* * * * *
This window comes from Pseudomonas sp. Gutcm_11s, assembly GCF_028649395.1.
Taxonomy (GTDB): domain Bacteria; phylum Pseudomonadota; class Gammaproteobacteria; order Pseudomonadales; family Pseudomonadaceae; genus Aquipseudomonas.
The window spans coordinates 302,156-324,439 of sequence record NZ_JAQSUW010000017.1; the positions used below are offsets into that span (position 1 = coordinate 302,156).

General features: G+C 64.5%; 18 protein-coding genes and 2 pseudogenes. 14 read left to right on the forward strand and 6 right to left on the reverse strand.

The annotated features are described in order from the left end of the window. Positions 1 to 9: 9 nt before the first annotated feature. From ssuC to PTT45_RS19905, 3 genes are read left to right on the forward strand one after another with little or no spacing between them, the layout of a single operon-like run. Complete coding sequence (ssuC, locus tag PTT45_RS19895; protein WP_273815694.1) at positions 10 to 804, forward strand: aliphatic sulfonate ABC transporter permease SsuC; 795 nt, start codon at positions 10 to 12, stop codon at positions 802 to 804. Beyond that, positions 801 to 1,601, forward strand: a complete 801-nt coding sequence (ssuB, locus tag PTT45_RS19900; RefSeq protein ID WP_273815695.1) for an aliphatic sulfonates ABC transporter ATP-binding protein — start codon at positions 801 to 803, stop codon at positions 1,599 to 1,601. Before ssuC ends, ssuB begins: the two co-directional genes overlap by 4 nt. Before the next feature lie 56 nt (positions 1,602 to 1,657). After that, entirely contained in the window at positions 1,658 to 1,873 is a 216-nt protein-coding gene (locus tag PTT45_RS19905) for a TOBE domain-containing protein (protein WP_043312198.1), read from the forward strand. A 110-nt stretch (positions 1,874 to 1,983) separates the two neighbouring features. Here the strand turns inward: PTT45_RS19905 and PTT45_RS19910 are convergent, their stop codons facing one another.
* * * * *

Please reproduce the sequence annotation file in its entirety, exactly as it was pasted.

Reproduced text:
This window comes from Pseudomonas sp. Gutcm_11s, assembly GCF_028649395.1.
Taxonomy (GTDB): domain Bacteria; phylum Pseudomonadota; class Gammaproteobacteria; order Pseudomonadales; family Pseudomonadaceae; genus Aquipseudomonas.
The window spans coordinates 302,156-324,439 of sequence record NZ_JAQSUW010000017.1; the positions used below are offsets into that span (position 1 = coordinate 302,156).

General features: G+C 64.5%; 18 protein-coding genes and 2 pseudogenes. 14 read left to right on the forward strand and 6 right to left on the reverse strand.

The annotated features are described in order from the left end of the window. Positions 1 to 9: 9 nt before the first annotated feature. From ssuC to PTT45_RS19905, 3 genes are read left to right on the forward strand one after another with little or no spacing between them, the layout of a single operon-like run. Complete coding sequence (ssuC, locus tag PTT45_RS19895; protein WP_273815694.1) at positions 10 to 804, forward strand: aliphatic sulfonate ABC transporter permease SsuC; 795 nt, start codon at positions 10 to 12, stop codon at positions 802 to 804. Beyond that, positions 801 to 1,601, forward strand: a complete 801-nt coding sequence (ssuB, locus tag PTT45_RS19900; RefSeq protein ID WP_273815695.1) for an aliphatic sulfonates ABC transporter ATP-binding protein — start codon at positions 801 to 803, stop codon at positions 1,599 to 1,601. Before ssuC ends, ssuB begins: the two co-directional genes overlap by 4 nt. Before the next feature lie 56 nt (positions 1,602 to 1,657). After that, entirely contained in the window at positions 1,658 to 1,873 is a 216-nt protein-coding gene (locus tag PTT45_RS19905) for a TOBE domain-containing protein (protein WP_043312198.1), read from the forward strand. A 110-nt stretch (positions 1,874 to 1,983) separates the two neighbouring features. Here the strand turns inward: PTT45_RS19905 and PTT45_RS19910 are convergent, their stop codons facing one another.